Mark Rashid visited Durango for an evening lecture and three days of sold-out, one-on-one sessions recently. The author of several books and DVDs, Rashid travels internationally as a presenter and clinician.
For the past several years, Rashid and Crissi McDonald, his wife of eight years, have incorporated Aikido, a Japanese martial art, into their work.
In martial arts as in horsemanship, there is potential for danger and violence, said Rashid, but the best approach is with softness. Softness (not to be mistaken with passivity) is internal softness, emotional softness, and physical softness.
Softness is successful “when my thought becomes your action,” said Rashid. “When we try to force things to happen, we never get them to happen.”
“Crissi and I try to find a way for the horses to be emotionally sound. You can get the feet, the teeth, and the body sound, but still put them under tremendous stress. We try to work horses towards a sense of peace and to ride in a clear and consistent way.”
Petra Sullwold, a Durango animal chiropractor, hosted Rashid and introduced him as an evening presenter. Sullwold worked on Rashid’s horses and discussed her assessment:
“I was amazed at how free and supple his horses felt,” said Sullwold, who has worked on a wide range of animal athletes, including Olympic-level horses. “It’s seldom I see freedom like that.”
Notes from the event:
Rashid on consistency: When horses don’t know when the other shoe is going to drop, we’ve got a problem. We want to ride in a clear and consistent way. Even a harsh cowboy will be appreciated (by the horse) for his consistency. It’s when you use spurs one day and not the other, or have soft hands one day and not the next, then those changes are problems.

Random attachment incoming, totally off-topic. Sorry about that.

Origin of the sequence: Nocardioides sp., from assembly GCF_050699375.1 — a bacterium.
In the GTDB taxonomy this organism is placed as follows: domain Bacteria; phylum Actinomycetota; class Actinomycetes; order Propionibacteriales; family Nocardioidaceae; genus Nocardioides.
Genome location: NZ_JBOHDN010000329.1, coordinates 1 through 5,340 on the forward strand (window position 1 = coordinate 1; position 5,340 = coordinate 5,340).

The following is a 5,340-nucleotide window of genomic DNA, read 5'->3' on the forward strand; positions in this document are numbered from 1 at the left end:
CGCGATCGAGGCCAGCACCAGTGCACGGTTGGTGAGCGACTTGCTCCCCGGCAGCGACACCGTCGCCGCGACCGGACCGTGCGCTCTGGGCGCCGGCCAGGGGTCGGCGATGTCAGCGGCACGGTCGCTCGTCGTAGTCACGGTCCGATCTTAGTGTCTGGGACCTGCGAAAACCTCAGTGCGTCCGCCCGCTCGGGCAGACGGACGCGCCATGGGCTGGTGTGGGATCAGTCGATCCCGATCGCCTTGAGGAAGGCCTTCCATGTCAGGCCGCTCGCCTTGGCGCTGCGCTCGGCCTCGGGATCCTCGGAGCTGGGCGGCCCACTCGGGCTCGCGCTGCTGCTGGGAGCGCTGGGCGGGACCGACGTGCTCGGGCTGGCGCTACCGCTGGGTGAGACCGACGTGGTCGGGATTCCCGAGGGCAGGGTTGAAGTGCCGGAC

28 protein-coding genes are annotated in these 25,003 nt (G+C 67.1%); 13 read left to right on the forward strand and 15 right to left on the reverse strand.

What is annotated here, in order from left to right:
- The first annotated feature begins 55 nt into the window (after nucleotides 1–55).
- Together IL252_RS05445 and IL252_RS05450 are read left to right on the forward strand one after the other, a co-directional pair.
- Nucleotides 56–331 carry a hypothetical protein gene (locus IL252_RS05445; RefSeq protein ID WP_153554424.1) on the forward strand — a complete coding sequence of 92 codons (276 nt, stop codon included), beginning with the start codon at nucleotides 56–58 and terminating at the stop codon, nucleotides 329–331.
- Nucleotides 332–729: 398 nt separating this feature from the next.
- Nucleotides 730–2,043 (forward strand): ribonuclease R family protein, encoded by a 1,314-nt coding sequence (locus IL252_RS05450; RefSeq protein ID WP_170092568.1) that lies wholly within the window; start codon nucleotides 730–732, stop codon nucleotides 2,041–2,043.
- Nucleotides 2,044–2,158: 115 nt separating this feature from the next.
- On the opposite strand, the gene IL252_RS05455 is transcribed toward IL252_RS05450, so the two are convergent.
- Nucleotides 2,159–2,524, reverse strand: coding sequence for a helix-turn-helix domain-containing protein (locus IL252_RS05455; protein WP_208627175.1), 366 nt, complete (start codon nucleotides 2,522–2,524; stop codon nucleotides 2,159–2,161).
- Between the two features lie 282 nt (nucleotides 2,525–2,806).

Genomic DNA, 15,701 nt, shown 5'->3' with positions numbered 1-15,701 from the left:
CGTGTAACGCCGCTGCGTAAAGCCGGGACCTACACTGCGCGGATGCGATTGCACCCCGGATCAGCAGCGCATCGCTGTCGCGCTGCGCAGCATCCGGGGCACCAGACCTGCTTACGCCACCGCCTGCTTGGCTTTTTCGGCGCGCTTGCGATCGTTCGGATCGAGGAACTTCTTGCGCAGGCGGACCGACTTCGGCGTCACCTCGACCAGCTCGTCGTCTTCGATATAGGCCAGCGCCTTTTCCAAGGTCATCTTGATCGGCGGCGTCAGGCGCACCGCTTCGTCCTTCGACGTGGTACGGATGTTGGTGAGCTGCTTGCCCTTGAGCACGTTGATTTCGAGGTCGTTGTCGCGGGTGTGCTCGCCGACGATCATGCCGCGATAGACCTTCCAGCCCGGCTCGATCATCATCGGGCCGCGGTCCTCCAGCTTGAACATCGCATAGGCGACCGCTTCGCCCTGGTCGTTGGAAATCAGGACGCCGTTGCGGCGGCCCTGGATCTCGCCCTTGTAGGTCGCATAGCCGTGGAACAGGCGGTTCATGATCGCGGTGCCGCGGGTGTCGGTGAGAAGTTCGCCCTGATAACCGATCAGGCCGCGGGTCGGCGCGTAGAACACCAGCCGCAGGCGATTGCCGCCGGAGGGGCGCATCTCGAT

- A Barn Sour horse is not thinking in the future. He’s thinking in the past: Where was I last comfortable?
- Horses have a spectrum of emotions, ranging from fear to curiosity. If you can turn the fear into curiosity, you’ve got them.
- Do not put value on the horse’s behavior. The horse cannot be a “bad” horse.
- Don’t direct any energy into anything you don’t want.
- Your primary cue is thought. First, use your inside to move the horse. The inside of you connects to the inside of the horse. Be aware of how your body functions. When you get tight, he’ll get tight. What does it take to go from a walk, to trot, to stop? Remember to breathe. Check out this article on Rider Balance
On herd dynamics, Rashid said horses in domestic herds are “completely backwards.” The most dominant are often the most insecure away from the herd, because the herd has defined them. Lower-ranked horses are often quite confident and comfortable away from the herd.
McDonald and Rashid met at one of his clinic years ago in Arizona. They married in 2008. Over the weekend, she weighed in on the couple’s collaboration:
“We do our best to live what we preach. We try to stay soft, to not get in each other’s way. We don’t always get it right, but each day is a chance to practice.”
McDonald is writing about rider fear and overcoming accidents, something with which she has experience. In 2014, she came off one of her horses and was unconscious for five minutes.
“I know so many women who berate themselves for being afraid,” said McDonald, who tasked herself with reading more about trauma recovery. “Ninety percent of working to get back on is done away from horses.” Read her blog here.